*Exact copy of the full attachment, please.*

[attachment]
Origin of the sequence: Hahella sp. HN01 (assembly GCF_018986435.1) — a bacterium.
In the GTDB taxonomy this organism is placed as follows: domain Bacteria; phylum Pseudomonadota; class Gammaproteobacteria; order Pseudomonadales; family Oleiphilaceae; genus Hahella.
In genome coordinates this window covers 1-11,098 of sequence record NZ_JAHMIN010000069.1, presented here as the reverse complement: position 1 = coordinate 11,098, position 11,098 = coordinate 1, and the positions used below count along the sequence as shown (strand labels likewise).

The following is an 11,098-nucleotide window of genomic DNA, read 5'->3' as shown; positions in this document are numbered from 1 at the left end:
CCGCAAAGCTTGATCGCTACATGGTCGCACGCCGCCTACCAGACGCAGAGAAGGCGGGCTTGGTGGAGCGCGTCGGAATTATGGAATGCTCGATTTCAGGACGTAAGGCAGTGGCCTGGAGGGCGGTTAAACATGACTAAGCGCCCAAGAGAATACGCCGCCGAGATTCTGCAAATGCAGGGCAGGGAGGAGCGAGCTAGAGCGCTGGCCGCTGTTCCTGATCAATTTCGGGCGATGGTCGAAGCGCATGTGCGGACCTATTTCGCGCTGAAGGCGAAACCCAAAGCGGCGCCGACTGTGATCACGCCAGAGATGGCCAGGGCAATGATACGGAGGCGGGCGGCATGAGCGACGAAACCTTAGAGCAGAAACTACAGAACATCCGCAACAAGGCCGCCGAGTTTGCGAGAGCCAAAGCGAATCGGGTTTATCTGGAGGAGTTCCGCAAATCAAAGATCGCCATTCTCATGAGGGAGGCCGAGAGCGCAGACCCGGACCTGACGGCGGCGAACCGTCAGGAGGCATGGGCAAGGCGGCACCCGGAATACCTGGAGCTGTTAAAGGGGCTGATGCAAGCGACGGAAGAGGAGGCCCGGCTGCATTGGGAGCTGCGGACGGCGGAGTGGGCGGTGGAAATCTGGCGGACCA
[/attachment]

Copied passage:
Origin of the sequence: Hahella sp. HN01 (assembly GCF_018986435.1) — a bacterium.
In the GTDB taxonomy this organism is placed as follows: domain Bacteria; phylum Pseudomonadota; class Gammaproteobacteria; order Pseudomonadales; family Oleiphilaceae; genus Hahella.
In genome coordinates this window covers 1-11,098 of sequence record NZ_JAHMIN010000069.1, presented here as the reverse complement: position 1 = coordinate 11,098, position 11,098 = coordinate 1, and the positions used below count along the sequence as shown (strand labels likewise).

The following is an 11,098-nucleotide window of genomic DNA, read 5'->3' as shown; positions in this document are numbered from 1 at the left end:
CCGCAAAGCTTGATCGCTACATGGTCGCACGCCGCCTACCAGACGCAGAGAAGGCGGGCTTGGTGGAGCGCGTCGGAATTATGGAATGCTCGATTTCAGGACGTAAGGCAGTGGCCTGGAGGGCGGTTAAACATGACTAAGCGCCCAAGAGAATACGCCGCCGAGATTCTGCAAATGCAGGGCAGGGAGGAGCGAGCTAGAGCGCTGGCCGCTGTTCCTGATCAATTTCGGGCGATGGTCGAAGCGCATGTGCGGACCTATTTCGCGCTGAAGGCGAAACCCAAAGCGGCGCCGACTGTGATCACGCCAGAGATGGCCAGGGCAATGATACGGAGGCGGGCGGCATGAGCGACGAAACCTTAGAGCAGAAACTACAGAACATCCGCAACAAGGCCGCCGAGTTTGCGAGAGCCAAAGCGAATCGGGTTTATCTGGAGGAGTTCCGCAAATCAAAGATCGCCATTCTCATGAGGGAGGCCGAGAGCGCAGACCCGGACCTGACGGCGGCGAACCGTCAGGAGGCATGGGCAAGGCGGCACCCGGAATACCTGGAGCTGTTAAAGGGGCTGATGCAAGCGACGGAAGAGGAGGCCCGGCTGCATTGGGAGCTGCGGACGGCGGAGTGGGCGGTGGAAATCTGGCGGACCA